LANCASTER – The Los Angeles County Department of Public Health on Friday reported the first human case of West Nile virus (WNV) in the Antelope Valley for 2014. Due to HIPAA privacy laws, the patient’s identity or city of residence cannot be released to the public, according to officials at the Antelope Valley Mosquito & Vector Control District.
The Antelope Valley case brings the total to 59 human infections with three fatalities in Los Angeles County so far this year. The ages of the patients range from 24 to 89 years.
To date 26 sentinel chickens, five dead birds, and four mosquito samples have tested positive for West Nile Virus in the Antelope Valley.View a map showing the locations of the positive chickens, birds and mosquito samples in the Antelope Valley here.
“Even though today is the first day of autumn, the mosquito season isn’t over yet,” said District Manager Cei Kratz. “Our season typically runs through the end of October, when the weather usually turns colder. We urge residents to continue to be vigilant and remove standing water around their property.”
West Nile virus is a potentially debilitating disease that’s transmitted by the bite of an infected mosquito. Even ‘mild’ cases of West Nile fever can cause patients enormous pain and discomfort for months.
The first human death attributed to West Nile virus infection in the Antelope Valley was reported last year. The victim was a West Lancaster man in his 70s who was hospitalized with encephalitis in late September 2013 and died shortly thereafter.
District officials urge residents to prevent exposure to mosquito bites and West Nile virus by practicing the “Three Ds”:
- DRAIN all standing water – Empty small containers at least once a week, keep pools and spas chlorinated or drained, and repair all water leaks. Conserve water and prevent mosquito breeding.
- DUSK and DAWN – are peak activity times for mosquitoes.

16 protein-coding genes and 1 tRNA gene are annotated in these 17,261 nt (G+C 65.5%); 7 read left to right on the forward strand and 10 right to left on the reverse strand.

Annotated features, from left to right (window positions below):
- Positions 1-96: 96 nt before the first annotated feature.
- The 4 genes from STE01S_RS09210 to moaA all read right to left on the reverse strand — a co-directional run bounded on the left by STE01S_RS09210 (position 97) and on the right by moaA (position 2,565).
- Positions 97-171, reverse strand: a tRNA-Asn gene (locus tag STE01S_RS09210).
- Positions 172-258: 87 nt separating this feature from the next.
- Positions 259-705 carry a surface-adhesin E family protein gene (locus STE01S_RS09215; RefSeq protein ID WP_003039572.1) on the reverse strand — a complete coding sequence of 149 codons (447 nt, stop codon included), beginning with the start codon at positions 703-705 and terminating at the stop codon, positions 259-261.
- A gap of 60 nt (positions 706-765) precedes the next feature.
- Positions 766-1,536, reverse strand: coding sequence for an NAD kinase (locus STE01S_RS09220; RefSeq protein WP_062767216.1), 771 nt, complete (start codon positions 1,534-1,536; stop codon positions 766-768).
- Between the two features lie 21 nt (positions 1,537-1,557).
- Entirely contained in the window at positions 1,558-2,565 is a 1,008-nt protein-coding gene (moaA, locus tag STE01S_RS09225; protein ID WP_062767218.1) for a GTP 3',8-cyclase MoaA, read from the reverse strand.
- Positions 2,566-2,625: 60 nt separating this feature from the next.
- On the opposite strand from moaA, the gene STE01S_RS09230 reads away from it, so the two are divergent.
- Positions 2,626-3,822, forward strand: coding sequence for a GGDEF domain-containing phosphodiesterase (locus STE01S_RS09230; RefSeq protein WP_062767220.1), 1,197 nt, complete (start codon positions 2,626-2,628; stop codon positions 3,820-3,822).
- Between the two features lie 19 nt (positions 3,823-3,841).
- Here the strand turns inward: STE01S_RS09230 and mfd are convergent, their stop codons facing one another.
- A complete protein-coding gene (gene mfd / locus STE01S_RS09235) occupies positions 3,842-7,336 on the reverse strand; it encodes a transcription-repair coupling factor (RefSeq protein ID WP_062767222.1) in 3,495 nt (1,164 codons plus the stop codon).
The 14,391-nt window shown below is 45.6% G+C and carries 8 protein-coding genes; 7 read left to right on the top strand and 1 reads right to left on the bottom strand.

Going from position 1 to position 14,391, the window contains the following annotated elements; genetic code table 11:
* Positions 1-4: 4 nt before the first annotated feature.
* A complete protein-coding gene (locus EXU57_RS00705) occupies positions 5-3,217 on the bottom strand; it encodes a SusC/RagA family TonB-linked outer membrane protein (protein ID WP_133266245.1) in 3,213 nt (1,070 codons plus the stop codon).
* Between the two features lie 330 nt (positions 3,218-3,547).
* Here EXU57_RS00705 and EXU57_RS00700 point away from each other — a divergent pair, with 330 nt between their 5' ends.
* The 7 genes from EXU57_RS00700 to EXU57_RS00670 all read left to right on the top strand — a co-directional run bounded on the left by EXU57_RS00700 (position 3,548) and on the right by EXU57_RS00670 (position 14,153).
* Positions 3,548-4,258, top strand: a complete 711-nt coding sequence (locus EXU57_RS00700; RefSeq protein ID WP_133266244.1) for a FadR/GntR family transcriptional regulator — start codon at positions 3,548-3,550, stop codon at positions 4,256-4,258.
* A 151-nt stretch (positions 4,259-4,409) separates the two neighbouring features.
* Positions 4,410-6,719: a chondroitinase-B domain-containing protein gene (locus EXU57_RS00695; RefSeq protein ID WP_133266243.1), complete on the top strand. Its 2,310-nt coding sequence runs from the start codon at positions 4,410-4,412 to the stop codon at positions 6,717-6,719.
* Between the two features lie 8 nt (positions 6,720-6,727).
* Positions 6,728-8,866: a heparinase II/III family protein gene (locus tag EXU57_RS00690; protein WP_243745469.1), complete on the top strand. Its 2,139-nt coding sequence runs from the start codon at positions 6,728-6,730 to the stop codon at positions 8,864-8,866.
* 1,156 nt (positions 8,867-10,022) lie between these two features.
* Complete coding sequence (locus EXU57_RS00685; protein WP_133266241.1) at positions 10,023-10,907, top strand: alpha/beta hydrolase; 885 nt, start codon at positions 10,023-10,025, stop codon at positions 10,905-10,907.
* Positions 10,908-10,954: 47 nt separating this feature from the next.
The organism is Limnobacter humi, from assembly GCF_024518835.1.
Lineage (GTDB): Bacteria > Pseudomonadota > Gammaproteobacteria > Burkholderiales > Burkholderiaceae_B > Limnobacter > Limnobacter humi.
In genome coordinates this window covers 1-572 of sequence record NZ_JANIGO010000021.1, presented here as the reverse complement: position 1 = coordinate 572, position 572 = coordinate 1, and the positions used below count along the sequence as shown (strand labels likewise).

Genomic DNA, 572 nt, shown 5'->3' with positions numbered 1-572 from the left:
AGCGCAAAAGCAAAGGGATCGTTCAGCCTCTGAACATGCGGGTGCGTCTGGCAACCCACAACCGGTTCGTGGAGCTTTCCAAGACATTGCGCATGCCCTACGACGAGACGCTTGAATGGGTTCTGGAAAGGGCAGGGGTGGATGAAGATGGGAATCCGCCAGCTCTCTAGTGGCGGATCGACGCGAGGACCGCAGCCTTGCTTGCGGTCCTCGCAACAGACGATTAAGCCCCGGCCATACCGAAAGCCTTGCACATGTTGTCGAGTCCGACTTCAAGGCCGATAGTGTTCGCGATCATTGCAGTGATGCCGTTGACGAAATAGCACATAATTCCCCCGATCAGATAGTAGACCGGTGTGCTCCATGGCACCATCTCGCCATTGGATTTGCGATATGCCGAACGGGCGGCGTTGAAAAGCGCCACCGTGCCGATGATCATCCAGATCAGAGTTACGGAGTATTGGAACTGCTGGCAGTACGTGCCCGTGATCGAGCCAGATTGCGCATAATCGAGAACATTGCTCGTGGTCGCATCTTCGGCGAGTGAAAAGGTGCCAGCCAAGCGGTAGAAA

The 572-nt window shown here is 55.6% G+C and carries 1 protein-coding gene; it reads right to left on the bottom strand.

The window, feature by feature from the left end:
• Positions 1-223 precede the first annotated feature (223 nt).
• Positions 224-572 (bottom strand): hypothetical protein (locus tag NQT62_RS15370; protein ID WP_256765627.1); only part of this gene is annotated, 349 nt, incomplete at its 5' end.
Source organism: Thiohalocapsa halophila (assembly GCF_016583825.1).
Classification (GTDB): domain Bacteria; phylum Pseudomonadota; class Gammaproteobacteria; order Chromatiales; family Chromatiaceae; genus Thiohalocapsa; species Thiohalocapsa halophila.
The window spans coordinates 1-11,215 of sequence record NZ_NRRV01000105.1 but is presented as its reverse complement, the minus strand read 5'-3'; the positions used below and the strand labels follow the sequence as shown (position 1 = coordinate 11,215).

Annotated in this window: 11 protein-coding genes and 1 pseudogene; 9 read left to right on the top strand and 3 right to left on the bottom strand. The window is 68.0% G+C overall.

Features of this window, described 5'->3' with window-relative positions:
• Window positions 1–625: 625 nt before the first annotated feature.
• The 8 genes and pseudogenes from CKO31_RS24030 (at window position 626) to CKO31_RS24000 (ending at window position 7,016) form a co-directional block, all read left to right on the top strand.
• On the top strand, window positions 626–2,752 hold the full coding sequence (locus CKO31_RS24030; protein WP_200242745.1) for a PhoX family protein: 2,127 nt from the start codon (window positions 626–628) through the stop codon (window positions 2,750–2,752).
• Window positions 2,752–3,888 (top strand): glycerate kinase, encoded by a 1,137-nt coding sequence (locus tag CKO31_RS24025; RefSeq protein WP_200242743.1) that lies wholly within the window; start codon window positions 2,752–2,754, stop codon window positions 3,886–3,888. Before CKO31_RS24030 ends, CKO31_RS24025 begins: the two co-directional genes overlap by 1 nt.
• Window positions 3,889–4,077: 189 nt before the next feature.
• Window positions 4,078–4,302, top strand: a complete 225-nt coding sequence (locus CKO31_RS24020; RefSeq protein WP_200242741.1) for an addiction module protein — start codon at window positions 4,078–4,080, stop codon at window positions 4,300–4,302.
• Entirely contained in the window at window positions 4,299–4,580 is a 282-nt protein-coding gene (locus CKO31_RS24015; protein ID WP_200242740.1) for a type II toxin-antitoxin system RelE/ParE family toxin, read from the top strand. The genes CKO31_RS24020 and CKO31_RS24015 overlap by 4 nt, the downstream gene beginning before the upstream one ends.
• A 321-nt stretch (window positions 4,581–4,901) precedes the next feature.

- DEFEND yourself – wear long sleeved shirts and pants and use mosquito repellents containing DEET, Picaridin, Oil of Lemon Eucalyptus, or IR3535 when outdoors during mosquito activity. Always follow instructions on the product label.
Also remember to:
- Check your property for any standing water from sprinklers or thunder showers.
- Turn on fans to keep mosquitoes away.
- Keep tight fitting screens on doors and windows in good repair. Close them to prevent mosquitoes from entering your home.
- Avoid using bug zappers near your patio – they attract more mosquitoes than they kill
- Get free mosquito-eating fish (Gambusia affinis) for fish ponds, pools, and horse troughs.
- Vaccinate horses properly.
- Report stagnant pools and other backyard sources to the AVMVCD.
- Report dead birds by calling 1-877-WNV-BIRD (877-968-2473) or online at www.westnile.ca.gov.
- To date, 26 sentinel chickens, five dead birds, and four mosquito samples have tested positive for West Nile Virus in the Antelope Valley.
For further questions or services, contact the Antelope Valley Mosquito & Vector Control District at 661-942-2917.
[Information via press release from the Antelope Valley Mosquito & Vector Control District.]
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